• Climbing Harness – adjustable leg loops are useful for easy of putting on over your boots.
• Adjustable trekking pole(s)
• Rucksack - A simple and lightweight pack with a capacity of between 35-45 liters is recommended. You need to have one loop for carrying an ice axe on your rucksack.
• Lightweight sleeping bag liner – a silk or cotton sleeping bag liner is now compulsory in all mountain huts.
• Water bottle or Thermos – a water bottle or hydration system is needed.
• Head torch with spare batteries
• Personal first Aid Kit - Should contain:
Plasters – of various sizes and possibly some adhesive wound dressings.
Pain Killers – aspirin or Paracetamol/Nurofen
Antiseptic cream or wipes
Blister kit – compeed and elastic tape to hold it in place (essential)!
(Note: Guides will have comprehensive first aid kits and are qualified in mountain first aid)
• Sun Glasses - minimum category 3.
• Ski Goggles – these can be very useful if you encounter strong winds and poor weather.
• Sunscreen and Lip Protection
• Ear Plugs - For noisy huts!!
• Hold-all bag - for gear not required on trek. Will be left at first hotel and collected on return.
• Money - You will need some cash for food and drinks. There are some ATMs and most hotels, shops and restaurants will accept credit cards, but most huts still accept cash only. You should allow about 30-40 Swiss Francs or 25-35 Euros per day for lunch and drinks (amount approximate and depends on consumption).
• Toiletries – Should contain:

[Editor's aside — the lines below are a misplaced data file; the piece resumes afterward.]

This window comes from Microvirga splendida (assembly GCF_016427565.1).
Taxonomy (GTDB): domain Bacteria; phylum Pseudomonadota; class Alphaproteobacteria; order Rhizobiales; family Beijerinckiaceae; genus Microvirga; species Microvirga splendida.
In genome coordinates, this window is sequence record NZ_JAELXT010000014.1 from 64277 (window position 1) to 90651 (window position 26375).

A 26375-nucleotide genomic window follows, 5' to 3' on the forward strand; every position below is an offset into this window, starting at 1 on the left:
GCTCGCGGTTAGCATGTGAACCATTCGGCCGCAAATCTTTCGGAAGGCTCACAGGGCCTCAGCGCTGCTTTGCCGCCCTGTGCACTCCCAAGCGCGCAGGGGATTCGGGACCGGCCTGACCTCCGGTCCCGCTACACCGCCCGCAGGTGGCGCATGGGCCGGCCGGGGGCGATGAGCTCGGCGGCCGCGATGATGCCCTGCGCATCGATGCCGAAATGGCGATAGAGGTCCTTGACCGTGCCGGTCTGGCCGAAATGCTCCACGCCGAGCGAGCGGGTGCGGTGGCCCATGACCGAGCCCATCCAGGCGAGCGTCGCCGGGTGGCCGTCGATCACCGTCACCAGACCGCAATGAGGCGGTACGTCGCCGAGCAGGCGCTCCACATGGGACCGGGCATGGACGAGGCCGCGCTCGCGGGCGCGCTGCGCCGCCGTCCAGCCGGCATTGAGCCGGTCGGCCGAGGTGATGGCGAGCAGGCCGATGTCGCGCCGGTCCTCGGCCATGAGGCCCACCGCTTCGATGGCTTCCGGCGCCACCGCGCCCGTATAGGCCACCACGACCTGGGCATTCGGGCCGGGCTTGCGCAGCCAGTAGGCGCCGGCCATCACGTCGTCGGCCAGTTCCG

Toothbrush and paste - a mini one is ideal
Anti-bacterial hand cleaner
Wet wipes – essential to try to maintain hygiene
Tissues and toilet roll
Small light quick dry towel e.g. a Lifeventure Soft fiber towel
(Any other essentials you need but remember there are no shower facilities and generally no running water in the huts and you have to carry everything with you!)
• Alpine club card - If you're a member.
• Book, pack of cards and or Ipod/MP3 player – It’s nice to have something to read or listen to when you are in the huts or to challenge your fellow travelers to a game of card. These items are not essential but if you have space you might appreciate them.
It is possible to hire boots and the technical items needed for the Mont Blanc Climber week in Chamonix and guideline prices for 6 days hire are:
Mountaineering boots €55
Ice Axe €30
Boot crampons €35
If you wish to hire any technical kit please contact us in advance with your requirements.
The town of Chamonix-Mont-Blanc is situated at 1042m (3,396 ft) above sea level. It sits at the foot of Mont Blanc, the highest peak in Western Europe at 4807m (15,770 ft).
Chamonix is considered by many as Europe's mecca for outdoor sports and draws many enthusiasts from all over the world. Unlike many of the purpose built resorts, Chamonix is a proper working town with a large population of about 12,000 inhabitants. This number can be boosted by as many as 80 - 100,000 during the peak months in summer and winter.
As befits a town of this size there are plenty of shops, hotels, cafes, bars, pubs and nightclubs.
Our top reasons to visit Chamonix:
Home of the Vallée Blanche, one of the world’s great off-piste descents
Great destination for weekends and short breaks
Easy access from the UK and just 75 minutes by road from Geneva airport, which has regular flights from many UK airports
Thriving, working town full of shops, bars and restaurants = good shopping, good après-ski